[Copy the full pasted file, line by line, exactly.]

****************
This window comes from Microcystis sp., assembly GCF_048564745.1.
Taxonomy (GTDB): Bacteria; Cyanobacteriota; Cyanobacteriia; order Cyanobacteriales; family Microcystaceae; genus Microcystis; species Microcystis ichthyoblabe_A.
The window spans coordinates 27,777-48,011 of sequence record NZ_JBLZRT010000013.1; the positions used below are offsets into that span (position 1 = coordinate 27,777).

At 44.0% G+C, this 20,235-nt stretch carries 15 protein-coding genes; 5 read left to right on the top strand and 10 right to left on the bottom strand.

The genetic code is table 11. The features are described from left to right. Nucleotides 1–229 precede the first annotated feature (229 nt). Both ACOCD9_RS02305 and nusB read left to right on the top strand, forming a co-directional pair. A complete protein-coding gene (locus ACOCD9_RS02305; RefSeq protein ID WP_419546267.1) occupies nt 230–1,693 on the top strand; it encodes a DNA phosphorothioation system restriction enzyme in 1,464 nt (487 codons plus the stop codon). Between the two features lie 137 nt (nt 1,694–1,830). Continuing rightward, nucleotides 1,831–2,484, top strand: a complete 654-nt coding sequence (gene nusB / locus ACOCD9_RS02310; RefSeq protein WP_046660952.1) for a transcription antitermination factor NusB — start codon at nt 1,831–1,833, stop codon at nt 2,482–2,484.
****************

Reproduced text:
This window comes from Microcystis sp., assembly GCF_048564745.1.
Taxonomy (GTDB): Bacteria; Cyanobacteriota; Cyanobacteriia; order Cyanobacteriales; family Microcystaceae; genus Microcystis; species Microcystis ichthyoblabe_A.
The window spans coordinates 27,777-48,011 of sequence record NZ_JBLZRT010000013.1; the positions used below are offsets into that span (position 1 = coordinate 27,777).

At 44.0% G+C, this 20,235-nt stretch carries 15 protein-coding genes; 5 read left to right on the top strand and 10 right to left on the bottom strand.

The genetic code is table 11. The features are described from left to right. Nucleotides 1–229 precede the first annotated feature (229 nt). Both ACOCD9_RS02305 and nusB read left to right on the top strand, forming a co-directional pair. A complete protein-coding gene (locus ACOCD9_RS02305; RefSeq protein ID WP_419546267.1) occupies nt 230–1,693 on the top strand; it encodes a DNA phosphorothioation system restriction enzyme in 1,464 nt (487 codons plus the stop codon). Between the two features lie 137 nt (nt 1,694–1,830). Continuing rightward, nucleotides 1,831–2,484, top strand: a complete 654-nt coding sequence (gene nusB / locus ACOCD9_RS02310; RefSeq protein WP_046660952.1) for a transcription antitermination factor NusB — start codon at nt 1,831–1,833, stop codon at nt 2,482–2,484.